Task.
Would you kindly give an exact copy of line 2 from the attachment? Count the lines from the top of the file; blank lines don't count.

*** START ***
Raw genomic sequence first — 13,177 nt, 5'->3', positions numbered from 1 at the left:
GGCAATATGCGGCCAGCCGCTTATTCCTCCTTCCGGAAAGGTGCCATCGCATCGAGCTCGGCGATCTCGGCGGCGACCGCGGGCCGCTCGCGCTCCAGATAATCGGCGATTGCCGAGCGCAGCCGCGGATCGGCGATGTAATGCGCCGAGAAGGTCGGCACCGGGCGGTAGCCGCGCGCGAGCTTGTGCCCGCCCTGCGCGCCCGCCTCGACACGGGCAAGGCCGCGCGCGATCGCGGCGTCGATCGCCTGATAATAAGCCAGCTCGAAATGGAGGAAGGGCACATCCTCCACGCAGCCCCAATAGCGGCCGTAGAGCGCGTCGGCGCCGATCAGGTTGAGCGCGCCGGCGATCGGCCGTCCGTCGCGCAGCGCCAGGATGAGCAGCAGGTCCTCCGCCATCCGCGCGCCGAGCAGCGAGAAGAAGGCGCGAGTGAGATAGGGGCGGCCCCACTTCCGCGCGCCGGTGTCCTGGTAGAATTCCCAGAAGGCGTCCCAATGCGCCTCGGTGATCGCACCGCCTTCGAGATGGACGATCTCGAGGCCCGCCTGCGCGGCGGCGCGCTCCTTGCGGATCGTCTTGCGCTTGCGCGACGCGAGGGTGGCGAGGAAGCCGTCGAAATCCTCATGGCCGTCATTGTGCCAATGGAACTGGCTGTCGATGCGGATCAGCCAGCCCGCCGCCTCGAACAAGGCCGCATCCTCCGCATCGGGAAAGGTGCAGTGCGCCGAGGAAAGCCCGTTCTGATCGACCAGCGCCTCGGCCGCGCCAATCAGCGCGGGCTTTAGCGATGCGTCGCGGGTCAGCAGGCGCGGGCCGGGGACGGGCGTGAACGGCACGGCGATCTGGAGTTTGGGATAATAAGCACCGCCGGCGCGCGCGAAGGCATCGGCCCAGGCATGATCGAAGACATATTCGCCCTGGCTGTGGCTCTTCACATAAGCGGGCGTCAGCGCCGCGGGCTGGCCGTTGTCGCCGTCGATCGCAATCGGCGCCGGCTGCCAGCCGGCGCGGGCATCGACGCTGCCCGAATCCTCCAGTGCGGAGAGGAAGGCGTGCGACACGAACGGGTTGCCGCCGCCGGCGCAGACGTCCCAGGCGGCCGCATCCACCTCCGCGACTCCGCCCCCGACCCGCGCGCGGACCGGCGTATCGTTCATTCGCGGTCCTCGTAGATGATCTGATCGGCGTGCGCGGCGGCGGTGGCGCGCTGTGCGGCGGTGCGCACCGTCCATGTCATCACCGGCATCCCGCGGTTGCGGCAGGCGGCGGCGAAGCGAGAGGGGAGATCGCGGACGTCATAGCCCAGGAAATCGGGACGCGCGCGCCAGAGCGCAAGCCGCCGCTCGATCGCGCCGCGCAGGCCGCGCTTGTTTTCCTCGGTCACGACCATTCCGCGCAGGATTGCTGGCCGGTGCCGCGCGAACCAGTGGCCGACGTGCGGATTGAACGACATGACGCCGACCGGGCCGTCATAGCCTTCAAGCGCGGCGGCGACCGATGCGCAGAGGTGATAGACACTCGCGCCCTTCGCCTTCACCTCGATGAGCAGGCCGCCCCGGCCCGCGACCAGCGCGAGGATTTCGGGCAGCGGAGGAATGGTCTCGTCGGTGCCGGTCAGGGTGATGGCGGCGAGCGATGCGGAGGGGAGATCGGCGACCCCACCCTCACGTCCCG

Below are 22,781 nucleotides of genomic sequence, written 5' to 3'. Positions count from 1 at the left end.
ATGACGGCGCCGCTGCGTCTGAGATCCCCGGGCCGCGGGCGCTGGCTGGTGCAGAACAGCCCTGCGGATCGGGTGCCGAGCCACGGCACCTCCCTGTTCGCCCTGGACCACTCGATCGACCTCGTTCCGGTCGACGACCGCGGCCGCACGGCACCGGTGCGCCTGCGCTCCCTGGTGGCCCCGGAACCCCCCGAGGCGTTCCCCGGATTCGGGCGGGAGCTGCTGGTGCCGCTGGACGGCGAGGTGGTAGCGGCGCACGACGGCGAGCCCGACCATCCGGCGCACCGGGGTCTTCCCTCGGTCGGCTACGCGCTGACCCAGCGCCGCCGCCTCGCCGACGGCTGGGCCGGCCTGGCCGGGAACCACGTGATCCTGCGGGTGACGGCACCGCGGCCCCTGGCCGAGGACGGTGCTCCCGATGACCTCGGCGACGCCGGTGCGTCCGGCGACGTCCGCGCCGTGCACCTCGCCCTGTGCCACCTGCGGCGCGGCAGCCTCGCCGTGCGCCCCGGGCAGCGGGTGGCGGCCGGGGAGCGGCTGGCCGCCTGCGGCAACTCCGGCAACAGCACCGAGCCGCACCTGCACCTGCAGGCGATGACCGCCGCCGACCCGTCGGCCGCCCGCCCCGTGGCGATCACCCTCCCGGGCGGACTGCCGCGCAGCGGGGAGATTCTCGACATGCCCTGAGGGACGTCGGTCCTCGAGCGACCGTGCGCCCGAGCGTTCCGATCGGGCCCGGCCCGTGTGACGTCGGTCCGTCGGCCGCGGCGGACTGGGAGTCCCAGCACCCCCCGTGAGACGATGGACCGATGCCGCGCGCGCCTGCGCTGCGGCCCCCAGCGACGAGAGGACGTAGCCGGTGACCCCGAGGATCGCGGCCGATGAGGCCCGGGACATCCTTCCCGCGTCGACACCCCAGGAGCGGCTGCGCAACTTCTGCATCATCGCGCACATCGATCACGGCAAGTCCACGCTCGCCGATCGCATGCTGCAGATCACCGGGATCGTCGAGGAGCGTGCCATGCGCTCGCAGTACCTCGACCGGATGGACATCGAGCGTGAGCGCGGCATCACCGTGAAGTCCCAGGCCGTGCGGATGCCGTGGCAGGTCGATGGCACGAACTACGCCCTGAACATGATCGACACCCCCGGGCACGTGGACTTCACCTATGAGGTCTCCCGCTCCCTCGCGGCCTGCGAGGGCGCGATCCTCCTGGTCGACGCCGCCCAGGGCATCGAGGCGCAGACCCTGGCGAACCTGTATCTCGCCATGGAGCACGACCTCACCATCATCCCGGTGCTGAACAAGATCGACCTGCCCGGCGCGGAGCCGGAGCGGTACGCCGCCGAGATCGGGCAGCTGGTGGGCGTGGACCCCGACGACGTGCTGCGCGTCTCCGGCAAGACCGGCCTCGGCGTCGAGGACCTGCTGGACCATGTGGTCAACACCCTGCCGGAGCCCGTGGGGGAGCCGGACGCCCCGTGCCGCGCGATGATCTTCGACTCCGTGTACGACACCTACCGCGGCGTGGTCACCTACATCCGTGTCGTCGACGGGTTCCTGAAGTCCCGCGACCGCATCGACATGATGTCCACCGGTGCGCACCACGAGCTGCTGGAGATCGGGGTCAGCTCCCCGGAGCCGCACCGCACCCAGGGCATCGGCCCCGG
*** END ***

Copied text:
GGCAATATGCGGCCAGCCGCTTATTCCTCCTTCCGGAAAGGTGCCATCGCATCGAGCTCGGCGATCTCGGCGGCGACCGCGGGCCGCTCGCGCTCCAGATAATCGGCGATTGCCGAGCGCAGCCGCGGATCGGCGATGTAATGCGCCGAGAAGGTCGGCACCGGGCGGTAGCCGCGCGCGAGCTTGTGCCCGCCCTGCGCGCCCGCCTCGACACGGGCAAGGCCGCGCGCGATCGCGGCGTCGATCGCCTGATAATAAGCCAGCTCGAAATGGAGGAAGGGCACATCCTCCACGCAGCCCCAATAGCGGCCGTAGAGCGCGTCGGCGCCGATCAGGTTGAGCGCGCCGGCGATCGGCCGTCCGTCGCGCAGCGCCAGGATGAGCAGCAGGTCCTCCGCCATCCGCGCGCCGAGCAGCGAGAAGAAGGCGCGAGTGAGATAGGGGCGGCCCCACTTCCGCGCGCCGGTGTCCTGGTAGAATTCCCAGAAGGCGTCCCAATGCGCCTCGGTGATCGCACCGCCTTCGAGATGGACGATCTCGAGGCCCGCCTGCGCGGCGGCGCGCTCCTTGCGGATCGTCTTGCGCTTGCGCGACGCGAGGGTGGCGAGGAAGCCGTCGAAATCCTCATGGCCGTCATTGTGCCAATGGAACTGGCTGTCGATGCGGATCAGCCAGCCCGCCGCCTCGAACAAGGCCGCATCCTCCGCATCGGGAAAGGTGCAGTGCGCCGAGGAAAGCCCGTTCTGATCGACCAGCGCCTCGGCCGCGCCAATCAGCGCGGGCTTTAGCGATGCGTCGCGGGTCAGCAGGCGCGGGCCGGGGACGGGCGTGAACGGCACGGCGATCTGGAGTTTGGGATAATAAGCACCGCCGGCGCGCGCGAAGGCATCGGCCCAGGCATGATCGAAGACATATTCGCCCTGGCTGTGGCTCTTCACATAAGCGGGCGTCAGCGCCGCGGGCTGGCCGTTGTCGCCGTCGATCGCAATCGGCGCCGGCTGCCAGCCGGCGCGGGCATCGACGCTGCCCGAATCCTCCAGTGCGGAGAGGAAGGCGTGCGACACGAACGGGTTGCCGCCGCCGGCGCAGACGTCCCAGGCGGCCGCATCCACCTCCGCGACTCCGCCCCCGACCCGCGCGCGGACCGGCGTATCGTTCATTCGCGGTCCTCGTAGATGATCTGATCGGCGTGCGCGGCGGCGGTGGCGCGCTGTGCGGCGGTGCGCACCGTCCATGTCATCACCGGCATCCCGCGGTTGCGGCAGGCGGCGGCGAAGCGAGAGGGGAGATCGCGGACGTCATAGCCCAGGAAATCGGGACGCGCGCGCCAGAGCGCAAGCCGCCGCTCGATCGCGCCGCGCAGGCCGCGCTTGTTTTCCTCGGTCACGACCATTCCGCGCAGGATTGCTGGCCGGTGCCGCGCGAACCAGTGGCCGACGTGCGGATTGAACGACATGACGCCGACCGGGCCGTCATAGCCTTCAAGCGCGGCGGCGACCGATGCGCAGAGGTGATAGACACTCGCGCCCTTCGCCTTCACCTCGATGAGCAGGCCGCCCCGGCCCGCGACCAGCGCGAGGATTTCGGGCAGCGGAGGAATGGTCTCGTCGGTGCCGGTCAGGGTGATGGCGGCGAGCGATGCGGAGGGGAGATCGGCGACCCCACCCTCACGTCCCG